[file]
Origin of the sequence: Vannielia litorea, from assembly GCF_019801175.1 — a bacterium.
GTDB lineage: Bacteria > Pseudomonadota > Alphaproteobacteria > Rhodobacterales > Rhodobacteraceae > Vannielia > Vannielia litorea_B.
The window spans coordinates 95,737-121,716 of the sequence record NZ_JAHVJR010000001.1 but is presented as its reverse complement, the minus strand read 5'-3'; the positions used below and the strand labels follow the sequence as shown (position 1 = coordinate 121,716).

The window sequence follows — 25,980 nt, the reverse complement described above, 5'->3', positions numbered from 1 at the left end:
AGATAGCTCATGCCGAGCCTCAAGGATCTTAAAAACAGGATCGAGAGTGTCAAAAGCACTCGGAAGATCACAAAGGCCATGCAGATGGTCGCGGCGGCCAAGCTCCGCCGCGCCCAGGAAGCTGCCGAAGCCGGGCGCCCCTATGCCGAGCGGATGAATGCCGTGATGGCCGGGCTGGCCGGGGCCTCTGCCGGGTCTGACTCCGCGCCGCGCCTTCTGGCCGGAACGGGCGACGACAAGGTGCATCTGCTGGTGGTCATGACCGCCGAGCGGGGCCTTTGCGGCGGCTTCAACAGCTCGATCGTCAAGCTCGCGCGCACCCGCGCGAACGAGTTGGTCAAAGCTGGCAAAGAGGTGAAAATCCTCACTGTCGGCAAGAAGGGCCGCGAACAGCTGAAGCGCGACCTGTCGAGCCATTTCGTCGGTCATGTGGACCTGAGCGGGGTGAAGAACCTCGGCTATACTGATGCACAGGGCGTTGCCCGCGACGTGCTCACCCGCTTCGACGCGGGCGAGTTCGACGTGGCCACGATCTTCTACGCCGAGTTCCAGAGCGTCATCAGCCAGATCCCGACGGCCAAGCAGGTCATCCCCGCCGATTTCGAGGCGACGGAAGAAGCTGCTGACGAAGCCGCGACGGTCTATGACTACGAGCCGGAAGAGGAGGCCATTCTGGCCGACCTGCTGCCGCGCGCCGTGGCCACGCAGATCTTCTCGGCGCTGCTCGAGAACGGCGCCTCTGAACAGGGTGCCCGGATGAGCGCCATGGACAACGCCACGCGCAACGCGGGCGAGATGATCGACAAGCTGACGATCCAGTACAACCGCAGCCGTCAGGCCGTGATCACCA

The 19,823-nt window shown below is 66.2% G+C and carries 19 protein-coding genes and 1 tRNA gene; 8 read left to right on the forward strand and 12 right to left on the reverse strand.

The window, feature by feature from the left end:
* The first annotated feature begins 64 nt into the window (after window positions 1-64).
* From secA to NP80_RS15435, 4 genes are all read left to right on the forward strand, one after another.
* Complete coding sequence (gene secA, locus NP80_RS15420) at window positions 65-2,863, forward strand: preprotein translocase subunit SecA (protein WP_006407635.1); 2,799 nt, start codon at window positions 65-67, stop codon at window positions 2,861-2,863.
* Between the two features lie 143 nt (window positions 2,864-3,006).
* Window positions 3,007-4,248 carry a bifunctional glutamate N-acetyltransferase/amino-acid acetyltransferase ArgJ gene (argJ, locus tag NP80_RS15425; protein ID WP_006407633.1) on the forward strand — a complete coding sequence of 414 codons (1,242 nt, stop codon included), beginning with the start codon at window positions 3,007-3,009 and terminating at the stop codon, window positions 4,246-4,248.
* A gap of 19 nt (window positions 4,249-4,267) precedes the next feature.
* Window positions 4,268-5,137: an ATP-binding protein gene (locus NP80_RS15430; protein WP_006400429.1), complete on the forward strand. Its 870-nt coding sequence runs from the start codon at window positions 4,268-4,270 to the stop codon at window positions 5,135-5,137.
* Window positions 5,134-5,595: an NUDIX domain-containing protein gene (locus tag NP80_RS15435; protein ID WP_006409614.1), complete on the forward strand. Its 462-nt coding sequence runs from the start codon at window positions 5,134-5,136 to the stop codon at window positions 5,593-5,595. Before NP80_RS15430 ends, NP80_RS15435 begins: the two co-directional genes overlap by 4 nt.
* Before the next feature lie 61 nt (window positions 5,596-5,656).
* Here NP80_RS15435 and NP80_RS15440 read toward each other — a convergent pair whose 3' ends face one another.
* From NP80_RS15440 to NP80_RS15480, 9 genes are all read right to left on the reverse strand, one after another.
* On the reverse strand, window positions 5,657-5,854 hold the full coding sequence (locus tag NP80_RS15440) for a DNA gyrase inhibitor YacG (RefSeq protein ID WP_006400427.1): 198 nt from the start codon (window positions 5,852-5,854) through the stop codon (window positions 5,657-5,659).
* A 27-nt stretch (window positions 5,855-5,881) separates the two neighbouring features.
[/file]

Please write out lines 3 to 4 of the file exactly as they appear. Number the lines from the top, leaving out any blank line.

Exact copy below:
The window spans coordinates 95,737-121,716 of the sequence record NZ_JAHVJR010000001.1 but is presented as its reverse complement, the minus strand read 5'-3'; the positions used below and the strand labels follow the sequence as shown (position 1 = coordinate 121,716).

The window sequence follows — 25,980 nt, the reverse complement described above, 5'->3', positions numbered from 1 at the left end: